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#Tweet Edmonia Lewis's biographer @andthatrhymeswi
The biographical chapter on Edmonia Lewis in Bearden-Henderson, History of African American Artists from 1792, (Pantheon, 1993; out-of-print) wrote,
In 1883 Bullard reported that Lewis had completed an unusual bas-relief in marble for a church in Baltimore. It depicted the infant Jesus attended by three adoring "wise men" with definite racial characteristics -- Caucasian, Asian, and African. "Of the three, the African is given the greater prominence," wrote Bullard. [Woman's Journal, Mar. 10, 1883]
The work, installed at the Episcopal Chapel of St. Mary's the Virgin, was lost due to a fire. Researcher Holly Solano discovered a photo of it in 2011. She wrote, in part,
When I researched the church, with the fire, the rebuild, the highway demolition and move to a new building, I figured it was the trifecta of a dead end. But I just felt compelled to go visit (I am a photographer, too, and they have lovely stained glass in their new building) so I made an appointment. I was wrapping up my photography of their stained glass when Leatrice (the office administrator) came to check on me and say that I seemed to be interested in old stuff and she had some old photos she thought I might find interesting. I was excited (as you can probably imagine) when I was initially shown their photo of the original Orchard Street church interior. But I was crestfallen upon examining the altar in the photo and discovering it was covered with what looked like renaissance style (gold background) paintings, and not sculpture at all, as all the sources I had described Magi as an "altarpiece." Leatrice said some of the "old-timers" said the church was very decorated, and some of the sculptures were made of marble and came from famous sculptors in Rome, Italy. I commented that Edmonia Lewis had her studio in Rome and worked in marble. Then I was shown 1932 article from the Afro American (Baltimore) newspaper framed and hanging on the wall, describing the church's history. When I started to read it, I discovered that the article identified the sculpture, the artist, its description, and location - ...a rerodos hanging OVER the altar... When I spun around (literally) in the hallway to re-examine the photo of the church interior, there it was, in the photo, hanging over the altar. I had been looking at the altar, not OVER it. The evidence was sitting in plain sight the whole time!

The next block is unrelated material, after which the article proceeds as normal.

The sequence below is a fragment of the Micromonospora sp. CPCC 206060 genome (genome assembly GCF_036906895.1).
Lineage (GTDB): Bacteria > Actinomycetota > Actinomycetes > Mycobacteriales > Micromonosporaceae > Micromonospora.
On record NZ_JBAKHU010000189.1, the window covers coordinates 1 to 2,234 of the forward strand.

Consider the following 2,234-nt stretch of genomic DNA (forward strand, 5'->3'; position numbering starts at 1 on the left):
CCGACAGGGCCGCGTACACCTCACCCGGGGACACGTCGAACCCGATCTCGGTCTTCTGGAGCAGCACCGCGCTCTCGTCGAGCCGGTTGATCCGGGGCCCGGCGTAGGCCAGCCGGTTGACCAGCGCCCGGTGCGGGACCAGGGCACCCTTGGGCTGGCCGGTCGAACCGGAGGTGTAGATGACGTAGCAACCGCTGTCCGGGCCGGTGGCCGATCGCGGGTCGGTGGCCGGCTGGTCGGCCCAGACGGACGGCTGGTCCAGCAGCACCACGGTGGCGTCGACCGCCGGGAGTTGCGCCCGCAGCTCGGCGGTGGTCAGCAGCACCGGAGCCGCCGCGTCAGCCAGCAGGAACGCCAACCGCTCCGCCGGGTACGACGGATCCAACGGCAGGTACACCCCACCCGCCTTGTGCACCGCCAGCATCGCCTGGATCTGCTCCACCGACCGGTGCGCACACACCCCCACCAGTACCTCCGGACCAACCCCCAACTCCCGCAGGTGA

Detail courtesy of and copyright Holly Solano
More about this work in The Indomitable Spirit of Edmonia Lewis. A Narrative Biography.
last edited 04/23/2019